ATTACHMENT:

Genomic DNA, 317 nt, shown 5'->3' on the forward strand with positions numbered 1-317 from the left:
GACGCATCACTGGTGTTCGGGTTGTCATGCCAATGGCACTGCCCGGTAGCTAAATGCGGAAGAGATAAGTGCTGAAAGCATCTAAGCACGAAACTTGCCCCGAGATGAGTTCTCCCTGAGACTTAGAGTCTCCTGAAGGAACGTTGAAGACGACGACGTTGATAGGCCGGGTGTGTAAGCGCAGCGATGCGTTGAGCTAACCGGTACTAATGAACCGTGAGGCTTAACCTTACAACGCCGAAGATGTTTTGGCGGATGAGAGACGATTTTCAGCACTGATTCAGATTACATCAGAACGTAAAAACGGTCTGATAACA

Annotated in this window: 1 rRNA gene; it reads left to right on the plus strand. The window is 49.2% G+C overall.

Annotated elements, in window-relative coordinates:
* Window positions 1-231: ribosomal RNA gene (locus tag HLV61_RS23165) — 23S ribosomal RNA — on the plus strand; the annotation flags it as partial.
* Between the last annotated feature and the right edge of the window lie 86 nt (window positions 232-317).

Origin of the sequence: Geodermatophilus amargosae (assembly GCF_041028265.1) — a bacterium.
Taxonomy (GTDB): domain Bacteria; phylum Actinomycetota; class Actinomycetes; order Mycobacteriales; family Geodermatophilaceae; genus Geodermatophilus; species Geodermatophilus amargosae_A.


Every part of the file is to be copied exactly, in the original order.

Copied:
Genomic DNA, 317 nt, shown 5'->3' on the forward strand with positions numbered 1-317 from the left:
GACGCATCACTGGTGTTCGGGTTGTCATGCCAATGGCACTGCCCGGTAGCTAAATGCGGAAGAGATAAGTGCTGAAAGCATCTAAGCACGAAACTTGCCCCGAGATGAGTTCTCCCTGAGACTTAGAGTCTCCTGAAGGAACGTTGAAGACGACGACGTTGATAGGCCGGGTGTGTAAGCGCAGCGATGCGTTGAGCTAACCGGTACTAATGAACCGTGAGGCTTAACCTTACAACGCCGAAGATGTTTTGGCGGATGAGAGACGATTTTCAGCACTGATTCAGATTACATCAGAACGTAAAAACGGTCTGATAACA

Annotated in this window: 1 rRNA gene; it reads left to right on the plus strand. The window is 49.2% G+C overall.

Annotated elements, in window-relative coordinates:
* Window positions 1-231: ribosomal RNA gene (locus tag HLV61_RS23165) — 23S ribosomal RNA — on the plus strand; the annotation flags it as partial.
* Between the last annotated feature and the right edge of the window lie 86 nt (window positions 232-317).

Origin of the sequence: Geodermatophilus amargosae (assembly GCF_041028265.1) — a bacterium.
Taxonomy (GTDB): domain Bacteria; phylum Actinomycetota; class Actinomycetes; order Mycobacteriales; family Geodermatophilaceae; genus Geodermatophilus; species Geodermatophilus amargosae_A.